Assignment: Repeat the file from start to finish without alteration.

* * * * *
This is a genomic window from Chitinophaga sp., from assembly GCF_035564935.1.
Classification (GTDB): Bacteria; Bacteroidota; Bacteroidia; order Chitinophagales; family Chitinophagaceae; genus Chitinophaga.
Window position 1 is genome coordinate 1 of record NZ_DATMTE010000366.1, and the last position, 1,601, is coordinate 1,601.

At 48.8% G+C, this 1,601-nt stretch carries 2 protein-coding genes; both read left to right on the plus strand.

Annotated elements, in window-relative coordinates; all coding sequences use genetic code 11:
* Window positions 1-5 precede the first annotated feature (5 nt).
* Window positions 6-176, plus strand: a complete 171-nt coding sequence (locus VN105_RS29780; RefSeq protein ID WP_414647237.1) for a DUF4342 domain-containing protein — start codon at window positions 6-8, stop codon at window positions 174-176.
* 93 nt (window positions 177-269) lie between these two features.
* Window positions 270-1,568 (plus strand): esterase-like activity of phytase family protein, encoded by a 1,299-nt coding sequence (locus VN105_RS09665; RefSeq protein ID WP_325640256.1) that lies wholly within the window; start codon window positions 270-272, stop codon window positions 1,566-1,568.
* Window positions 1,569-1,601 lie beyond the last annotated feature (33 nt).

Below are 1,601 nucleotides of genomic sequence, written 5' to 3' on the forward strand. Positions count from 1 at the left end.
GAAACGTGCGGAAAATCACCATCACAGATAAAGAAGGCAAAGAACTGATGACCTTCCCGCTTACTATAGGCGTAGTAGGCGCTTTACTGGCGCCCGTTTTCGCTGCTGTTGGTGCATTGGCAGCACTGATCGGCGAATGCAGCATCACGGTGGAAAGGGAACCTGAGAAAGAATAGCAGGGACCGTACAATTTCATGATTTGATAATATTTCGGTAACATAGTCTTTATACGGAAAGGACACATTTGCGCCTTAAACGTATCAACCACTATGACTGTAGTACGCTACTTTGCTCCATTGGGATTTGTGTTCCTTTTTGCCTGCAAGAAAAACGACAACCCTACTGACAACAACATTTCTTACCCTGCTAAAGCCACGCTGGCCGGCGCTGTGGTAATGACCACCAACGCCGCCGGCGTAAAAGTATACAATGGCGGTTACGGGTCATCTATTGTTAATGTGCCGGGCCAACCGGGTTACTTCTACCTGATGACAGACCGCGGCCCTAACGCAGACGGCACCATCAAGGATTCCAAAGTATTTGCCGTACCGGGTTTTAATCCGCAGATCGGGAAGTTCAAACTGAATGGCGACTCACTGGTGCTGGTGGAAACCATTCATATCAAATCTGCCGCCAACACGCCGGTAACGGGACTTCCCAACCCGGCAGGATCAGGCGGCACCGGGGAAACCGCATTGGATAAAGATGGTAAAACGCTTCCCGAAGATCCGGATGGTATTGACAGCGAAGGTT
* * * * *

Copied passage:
This is a genomic window from Chitinophaga sp., from assembly GCF_035564935.1.
Classification (GTDB): Bacteria; Bacteroidota; Bacteroidia; order Chitinophagales; family Chitinophagaceae; genus Chitinophaga.
Window position 1 is genome coordinate 1 of record NZ_DATMTE010000366.1, and the last position, 1,601, is coordinate 1,601.

At 48.8% G+C, this 1,601-nt stretch carries 2 protein-coding genes; both read left to right on the plus strand.

Annotated elements, in window-relative coordinates; all coding sequences use genetic code 11:
* Window positions 1-5 precede the first annotated feature (5 nt).
* Window positions 6-176, plus strand: a complete 171-nt coding sequence (locus VN105_RS29780; RefSeq protein ID WP_414647237.1) for a DUF4342 domain-containing protein — start codon at window positions 6-8, stop codon at window positions 174-176.
* 93 nt (window positions 177-269) lie between these two features.
* Window positions 270-1,568 (plus strand): esterase-like activity of phytase family protein, encoded by a 1,299-nt coding sequence (locus VN105_RS09665; RefSeq protein ID WP_325640256.1) that lies wholly within the window; start codon window positions 270-272, stop codon window positions 1,566-1,568.
* Window positions 1,569-1,601 lie beyond the last annotated feature (33 nt).

Below are 1,601 nucleotides of genomic sequence, written 5' to 3' on the forward strand. Positions count from 1 at the left end.
GAAACGTGCGGAAAATCACCATCACAGATAAAGAAGGCAAAGAACTGATGACCTTCCCGCTTACTATAGGCGTAGTAGGCGCTTTACTGGCGCCCGTTTTCGCTGCTGTTGGTGCATTGGCAGCACTGATCGGCGAATGCAGCATCACGGTGGAAAGGGAACCTGAGAAAGAATAGCAGGGACCGTACAATTTCATGATTTGATAATATTTCGGTAACATAGTCTTTATACGGAAAGGACACATTTGCGCCTTAAACGTATCAACCACTATGACTGTAGTACGCTACTTTGCTCCATTGGGATTTGTGTTCCTTTTTGCCTGCAAGAAAAACGACAACCCTACTGACAACAACATTTCTTACCCTGCTAAAGCCACGCTGGCCGGCGCTGTGGTAATGACCACCAACGCCGCCGGCGTAAAAGTATACAATGGCGGTTACGGGTCATCTATTGTTAATGTGCCGGGCCAACCGGGTTACTTCTACCTGATGACAGACCGCGGCCCTAACGCAGACGGCACCATCAAGGATTCCAAAGTATTTGCCGTACCGGGTTTTAATCCGCAGATCGGGAAGTTCAAACTGAATGGCGACTCACTGGTGCTGGTGGAAACCATTCATATCAAATCTGCCGCCAACACGCCGGTAACGGGACTTCCCAACCCGGCAGGATCAGGCGGCACCGGGGAAACCGCATTGGATAAAGATGGTAAAACGCTTCCCGAAGATCCGGATGGTATTGACAGCGAAGGTT